“The breadth of his knowledge and his ability make connections is phenomenal."To read the rest of the article, visit Press Gazette
To read the rest of the article, visit The New York Times
The very concept of the Internet — a single, global, homogenous network that enmeshes the world — is the essence of a surveillance state. The Internet was built in a surveillance-friendly way because governments and serious players in the commercial Internet wanted it that way. There were alternatives at every step of the way. They were ignored.
John Freeman in his introduction tells us that he set out to collect stories about life in New York that focus on the human consequences of inequality of wealth, which ‘is at its most acute in the ‘world cities’ where the rich choose to live (or invest their fortunes in real estate).’ What does it ‘feel like’ to live side by side with people who are vastly richer and/or vastly poorer than you are? Some of the thirty stories are true accounts of experiences in the authors’ own lives. Others are fictional, but these too are meant to be true to life. About half of the authors dwell on matters that have no direct bearing on the theme of economic inequality. This is not a complaint: their stories are also of interest.
To read the rest of the article, visit the Socialist Standard
"If anyone can tell us how it was once for gay writers, it is Felice Picano. [...] I am just amazed at the accuracy of his memory and in awe of his storytelling."
To read the rest of the article, visit Amos Lassen's website
"Why an Angora sweater? If the recipient of your gift is an Ed Wood fan, she’ll know."To read the rest of the gift guide, visit Flavorwire
Cockburn surveys the Middle East with a tried loupe, serving as a correspondent there for more than 30 years, first with The Financial Times and presently with The Independent. His slim and beautiful The Jihadis Return: ISIS and the New Sunni Uprising benefits immensely from that practiced eye. In a fleet retelling of the most tumultuous geopolitical theater this millennium, Cockburn vivisects Middle Eastern political, religious, and military movements—an incestuous relationship, in many cases—since 9/11 to arrive at the present tangled day.To read the rest of the article, visit Paste Magazine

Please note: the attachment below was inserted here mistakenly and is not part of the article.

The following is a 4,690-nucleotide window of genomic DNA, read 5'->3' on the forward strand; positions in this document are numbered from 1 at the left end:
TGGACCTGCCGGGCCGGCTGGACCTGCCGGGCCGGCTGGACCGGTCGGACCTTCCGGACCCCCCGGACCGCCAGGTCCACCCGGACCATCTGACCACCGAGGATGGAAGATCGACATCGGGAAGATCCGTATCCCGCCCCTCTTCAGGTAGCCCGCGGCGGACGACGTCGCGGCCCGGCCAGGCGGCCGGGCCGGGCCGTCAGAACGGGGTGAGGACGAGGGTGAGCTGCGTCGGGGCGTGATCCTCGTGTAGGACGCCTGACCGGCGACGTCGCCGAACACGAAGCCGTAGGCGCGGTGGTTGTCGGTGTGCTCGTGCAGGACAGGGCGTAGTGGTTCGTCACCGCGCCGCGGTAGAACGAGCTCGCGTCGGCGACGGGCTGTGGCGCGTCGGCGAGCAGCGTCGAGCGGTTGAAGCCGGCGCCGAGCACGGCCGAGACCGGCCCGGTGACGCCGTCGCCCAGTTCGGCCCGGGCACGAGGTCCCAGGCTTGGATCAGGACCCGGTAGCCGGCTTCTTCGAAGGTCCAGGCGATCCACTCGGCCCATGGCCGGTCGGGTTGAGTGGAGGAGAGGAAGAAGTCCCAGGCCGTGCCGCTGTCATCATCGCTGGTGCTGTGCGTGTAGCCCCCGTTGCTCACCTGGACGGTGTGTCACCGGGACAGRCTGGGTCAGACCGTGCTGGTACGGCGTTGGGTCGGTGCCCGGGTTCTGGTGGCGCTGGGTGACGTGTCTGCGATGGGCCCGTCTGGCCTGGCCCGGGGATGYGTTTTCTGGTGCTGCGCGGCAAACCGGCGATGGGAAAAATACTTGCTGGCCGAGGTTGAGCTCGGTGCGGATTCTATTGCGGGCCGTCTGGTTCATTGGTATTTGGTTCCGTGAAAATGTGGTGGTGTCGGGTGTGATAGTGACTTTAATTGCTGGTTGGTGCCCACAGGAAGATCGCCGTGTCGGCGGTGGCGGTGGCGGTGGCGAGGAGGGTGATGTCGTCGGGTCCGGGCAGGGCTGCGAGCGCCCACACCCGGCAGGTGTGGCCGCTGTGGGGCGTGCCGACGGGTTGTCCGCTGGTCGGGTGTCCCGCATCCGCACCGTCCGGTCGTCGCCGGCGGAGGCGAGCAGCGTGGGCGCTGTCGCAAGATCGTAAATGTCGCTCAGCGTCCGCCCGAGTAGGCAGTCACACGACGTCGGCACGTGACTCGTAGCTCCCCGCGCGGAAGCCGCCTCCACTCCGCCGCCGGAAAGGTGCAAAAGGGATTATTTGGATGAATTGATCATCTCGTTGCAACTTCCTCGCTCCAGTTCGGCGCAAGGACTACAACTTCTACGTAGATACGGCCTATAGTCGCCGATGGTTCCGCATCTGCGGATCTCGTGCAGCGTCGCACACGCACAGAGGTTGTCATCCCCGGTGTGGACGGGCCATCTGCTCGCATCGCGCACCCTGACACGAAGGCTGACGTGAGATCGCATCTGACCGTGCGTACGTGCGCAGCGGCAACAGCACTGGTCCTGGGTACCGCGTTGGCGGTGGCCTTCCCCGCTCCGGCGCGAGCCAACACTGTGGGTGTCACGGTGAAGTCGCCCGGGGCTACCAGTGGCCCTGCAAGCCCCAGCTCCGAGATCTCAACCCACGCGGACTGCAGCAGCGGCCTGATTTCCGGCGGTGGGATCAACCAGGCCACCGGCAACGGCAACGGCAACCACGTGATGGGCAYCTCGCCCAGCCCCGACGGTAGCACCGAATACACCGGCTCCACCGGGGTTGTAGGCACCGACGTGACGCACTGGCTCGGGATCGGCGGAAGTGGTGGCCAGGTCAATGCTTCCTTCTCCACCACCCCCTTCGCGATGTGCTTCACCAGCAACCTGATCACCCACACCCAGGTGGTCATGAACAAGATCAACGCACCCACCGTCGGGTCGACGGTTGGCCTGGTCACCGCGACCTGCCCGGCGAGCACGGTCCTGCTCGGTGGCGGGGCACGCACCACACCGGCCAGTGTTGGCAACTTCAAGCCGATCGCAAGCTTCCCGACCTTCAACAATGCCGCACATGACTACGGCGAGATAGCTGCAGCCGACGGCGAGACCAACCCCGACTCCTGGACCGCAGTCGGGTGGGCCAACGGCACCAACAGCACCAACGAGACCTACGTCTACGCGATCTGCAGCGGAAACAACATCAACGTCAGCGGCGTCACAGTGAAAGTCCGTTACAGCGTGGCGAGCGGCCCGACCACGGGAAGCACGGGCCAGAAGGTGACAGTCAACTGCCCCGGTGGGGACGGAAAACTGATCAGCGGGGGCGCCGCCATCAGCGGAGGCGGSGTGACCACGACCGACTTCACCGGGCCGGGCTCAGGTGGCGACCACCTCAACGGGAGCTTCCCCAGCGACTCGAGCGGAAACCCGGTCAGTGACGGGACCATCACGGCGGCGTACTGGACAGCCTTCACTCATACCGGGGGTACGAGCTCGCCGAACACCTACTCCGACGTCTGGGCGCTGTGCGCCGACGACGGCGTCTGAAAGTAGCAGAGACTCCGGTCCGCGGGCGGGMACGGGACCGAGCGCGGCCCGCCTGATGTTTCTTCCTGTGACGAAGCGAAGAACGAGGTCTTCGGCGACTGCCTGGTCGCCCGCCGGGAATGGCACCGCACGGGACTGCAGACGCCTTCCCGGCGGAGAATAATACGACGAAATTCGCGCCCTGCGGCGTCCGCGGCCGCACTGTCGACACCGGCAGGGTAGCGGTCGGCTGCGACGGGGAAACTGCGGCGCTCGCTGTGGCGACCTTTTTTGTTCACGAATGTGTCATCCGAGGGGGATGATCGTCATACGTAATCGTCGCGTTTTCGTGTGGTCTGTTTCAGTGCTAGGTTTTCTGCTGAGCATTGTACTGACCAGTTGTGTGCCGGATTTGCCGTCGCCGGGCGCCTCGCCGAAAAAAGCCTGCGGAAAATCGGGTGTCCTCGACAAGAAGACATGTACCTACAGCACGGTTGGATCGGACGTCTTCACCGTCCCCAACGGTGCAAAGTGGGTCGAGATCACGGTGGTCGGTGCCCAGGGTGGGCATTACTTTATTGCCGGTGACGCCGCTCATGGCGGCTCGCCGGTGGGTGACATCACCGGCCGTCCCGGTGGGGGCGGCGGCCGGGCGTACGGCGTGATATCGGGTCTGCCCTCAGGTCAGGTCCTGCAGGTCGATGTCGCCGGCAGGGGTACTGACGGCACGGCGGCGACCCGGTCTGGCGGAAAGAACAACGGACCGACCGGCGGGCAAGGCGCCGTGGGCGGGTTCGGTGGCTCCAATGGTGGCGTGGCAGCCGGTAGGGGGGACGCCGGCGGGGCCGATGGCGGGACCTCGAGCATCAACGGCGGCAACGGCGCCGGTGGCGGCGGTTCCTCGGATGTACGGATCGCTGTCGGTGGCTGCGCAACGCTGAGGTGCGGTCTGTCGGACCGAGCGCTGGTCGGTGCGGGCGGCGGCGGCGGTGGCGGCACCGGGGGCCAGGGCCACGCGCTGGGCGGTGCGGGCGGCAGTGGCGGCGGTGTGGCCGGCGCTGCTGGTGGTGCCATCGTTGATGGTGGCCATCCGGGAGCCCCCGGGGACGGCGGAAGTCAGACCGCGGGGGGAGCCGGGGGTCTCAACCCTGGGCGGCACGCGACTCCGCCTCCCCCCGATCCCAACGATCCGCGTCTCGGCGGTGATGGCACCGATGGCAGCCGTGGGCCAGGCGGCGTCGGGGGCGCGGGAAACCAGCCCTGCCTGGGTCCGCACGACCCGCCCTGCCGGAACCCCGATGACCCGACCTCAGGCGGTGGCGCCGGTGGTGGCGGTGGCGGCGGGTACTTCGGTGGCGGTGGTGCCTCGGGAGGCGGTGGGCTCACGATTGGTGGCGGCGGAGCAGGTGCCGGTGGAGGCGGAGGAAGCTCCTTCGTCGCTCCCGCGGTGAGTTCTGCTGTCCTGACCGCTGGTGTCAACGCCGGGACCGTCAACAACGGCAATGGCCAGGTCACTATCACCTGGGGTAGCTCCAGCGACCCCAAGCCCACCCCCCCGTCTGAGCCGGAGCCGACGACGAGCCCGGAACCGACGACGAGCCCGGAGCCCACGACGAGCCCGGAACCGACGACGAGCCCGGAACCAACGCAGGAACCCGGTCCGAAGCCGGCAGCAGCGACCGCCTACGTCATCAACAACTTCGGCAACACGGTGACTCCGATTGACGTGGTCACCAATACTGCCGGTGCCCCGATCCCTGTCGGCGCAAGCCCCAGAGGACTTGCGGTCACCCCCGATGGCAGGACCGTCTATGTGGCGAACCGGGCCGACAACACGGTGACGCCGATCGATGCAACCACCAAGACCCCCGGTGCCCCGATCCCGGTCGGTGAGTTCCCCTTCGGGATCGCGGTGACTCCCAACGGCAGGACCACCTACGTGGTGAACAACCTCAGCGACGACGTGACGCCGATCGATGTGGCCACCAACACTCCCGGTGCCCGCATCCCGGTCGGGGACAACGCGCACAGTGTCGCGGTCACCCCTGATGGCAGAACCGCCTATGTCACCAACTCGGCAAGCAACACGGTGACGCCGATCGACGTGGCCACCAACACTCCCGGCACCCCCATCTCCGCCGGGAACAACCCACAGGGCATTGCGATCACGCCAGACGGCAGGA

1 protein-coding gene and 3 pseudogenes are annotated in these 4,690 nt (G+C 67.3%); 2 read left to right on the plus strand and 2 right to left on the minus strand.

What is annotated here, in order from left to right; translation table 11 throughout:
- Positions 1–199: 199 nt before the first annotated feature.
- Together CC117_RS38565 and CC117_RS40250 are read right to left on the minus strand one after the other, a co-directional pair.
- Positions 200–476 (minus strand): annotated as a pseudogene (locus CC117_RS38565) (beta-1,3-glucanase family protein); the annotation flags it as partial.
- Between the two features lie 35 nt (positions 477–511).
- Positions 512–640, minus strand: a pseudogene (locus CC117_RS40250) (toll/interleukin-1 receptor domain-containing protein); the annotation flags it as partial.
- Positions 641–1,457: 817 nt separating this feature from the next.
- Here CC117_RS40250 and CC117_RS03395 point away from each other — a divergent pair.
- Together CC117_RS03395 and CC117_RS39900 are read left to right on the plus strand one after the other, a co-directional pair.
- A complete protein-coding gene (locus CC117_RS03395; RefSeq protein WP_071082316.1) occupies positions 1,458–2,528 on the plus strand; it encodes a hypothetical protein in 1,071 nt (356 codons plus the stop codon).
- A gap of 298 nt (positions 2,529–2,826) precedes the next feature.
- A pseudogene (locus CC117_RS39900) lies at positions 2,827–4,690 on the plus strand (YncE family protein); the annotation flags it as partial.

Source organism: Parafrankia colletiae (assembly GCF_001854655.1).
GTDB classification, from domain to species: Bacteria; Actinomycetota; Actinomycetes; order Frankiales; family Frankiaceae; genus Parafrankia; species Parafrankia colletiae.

Inferno—the second of the five books we judges are naming to the Slate/Whiting Second Novel List—is about a young woman, Eileen Myles. She’s plunged into the downtown scene of the ’70s, ferociously determined to write, desiring other women, stomping around town. The book feels like it was put down in gusts of inspiration, between drinking and sex and poetry readings. It can be read that way, too: between meals, on the toilet, or standing under an awning waiting for a break in the rain. Or you can sit with it for a while, in the wintry light of an apartment cased in steam heat, looking out the back window. But the streets are its true territory; its weather is the storm of language.
Read the full nomination on Slate
To read the rest of the interview, visit Windy City Times
"I've led an extremely adventurous life… as I only discovered a few years ago. I've met all kinds of extraordinary people and so essentially that's what I'm doing: writing about people, places, and things and less about myself," said Picano. "I'm like the character watching all this happen."
Carlos T. Mock, who was on the group book tour with Picano similarly expressed: "One of the nice things about the books—the reason I really like them—is they not only tell his story but he tells the story of gay culture during the 60s and 70s."
Nights and Rizzoli depicts a life through the lens of a gay man in New York who lucked into a job at the elegant Manhattan bookstore—Rizzoli—that captures Picano's life as well as the lives of many others.
"The object in a Creditocracy is to keep us on the hook as long as possible as debtors, till the day we die."